Unlock enterprise data using APIs  

Create and expose APIs for enterprise data using LoopBack

Last updated | By Sai Vennam, Joe Sepi, Ashley McClelland, Ram Vennam

Description

Learn how you can use LoopBack and API Connect to leverage existing enterprise assets using APIs. In this code pattern, Acme Freight, a fictional logistics company, uses LoopBack to expose assets located in an Enterprise Resource Planning (ERP) system. It then delivers those assets securely to new and existing applications using a microservices architecture that’s managed within a single interface in API Connect.

Overview

Acme Freight, a fictional logistics company, uses an application called Logistics Wizard to manage some of its assets. The application is composed of several microservices, including three Cloud Foundry applications and multiple OpenWhisk actions. (For more on Acme Freight and serverless, see the developer code pattern Make apps smarter with serverless.)

Acme Freight uses LoopBack, an open source Node.js framework, built for quickly creating and exposing APIs for new and existing applications and data. LoopBack enables Acme Freight to create an application that integrates with their existing ERP system, and API Connect allows them to expose data via a managed API.

LoopBack enables you to easily create and expose CRUD APIs from existing data sources. For a quick primer on LoopBack, watch this video tutorial and learn how you can create an API in 5 minutes from an existing MongoDB data store.

Flow

  1. The web user monitors shipments and weather conditions.
  2. A front-end application serves the web user interface.
  3. A back-end application manages API calls between the front-end and system services.
  4. API Connect provides secure APIs to simplify access to various back-end microservices.
  5. OpenWhisk monitors the weather conditions around retail stores and makes recommendations on additional shipments.
  6. The Enterprise Resource Planning (ERP) application exposes and manages access to enterprise resources, such as Products, Distribution Centers, Retailers, and Shipments.
  7. The Secure Gateway service allows access to on-premises or external cloud data.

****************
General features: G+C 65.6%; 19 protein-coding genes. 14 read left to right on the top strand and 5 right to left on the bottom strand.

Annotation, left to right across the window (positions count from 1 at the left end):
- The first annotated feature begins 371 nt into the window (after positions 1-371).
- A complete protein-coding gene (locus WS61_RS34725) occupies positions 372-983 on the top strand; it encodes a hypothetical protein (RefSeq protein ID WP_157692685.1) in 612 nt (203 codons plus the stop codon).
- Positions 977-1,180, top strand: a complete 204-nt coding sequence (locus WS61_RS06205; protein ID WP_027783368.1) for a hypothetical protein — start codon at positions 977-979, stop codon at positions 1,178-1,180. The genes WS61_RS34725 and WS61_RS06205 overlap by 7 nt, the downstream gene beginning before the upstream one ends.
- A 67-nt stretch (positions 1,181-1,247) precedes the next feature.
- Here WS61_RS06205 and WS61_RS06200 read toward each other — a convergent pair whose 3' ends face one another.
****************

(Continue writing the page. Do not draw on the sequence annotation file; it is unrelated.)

8. On-premises application stores secure enterprise resources.

Related Blogs

Jax 2018 – Just An Awesome Experience

What a week! From 23rd to 27th April our Berlin team attended the Jax conference in Mainz, Germany. We had such a great time sharing our fresh perspectives, in the form of a rousing keynote and two informative sessions. The concept of this annual event with over 2,000 participants, revolves around innovating with Java, architecture,...

Continue reading Jax 2018 – Just An Awesome Experience

CloudNativeCon and KubeCon are coming to Copenhagen!

With May just around the corner, mark your calendars for an exciting event, CloudNativeCon/KubeCon, in Denmark’s capital city of Copenhagen. Many of us in the Cloud Native community already visited this beautiful city for DockerCon EU last year and we’re excited to be able to take in all of the wonderful sites again this year....

Continue reading CloudNativeCon and KubeCon are coming to Copenhagen!

Live analytics with an event store fed from Java and analyzed in Jupyter Notebook

Event-driven analytics requires a data management system that can scale to allow a high rate of incoming events while optimizing to allow immediate analytics. IBM Db2 Event Store extends Apache Spark to provide accelerated queries and lightning fast inserts. This code pattern is a simple introduction to get you started with event-driven analytics. You can...

Continue reading Live analytics with an event store fed from Java and analyzed in Jupyter Notebook

Related Links

More Cloud code patterns

Everything you need to quickly solve real problems is compiled into a code pattern, with architecture diagrams, one-click deployment GitHub repositories, and pointers to essential docs.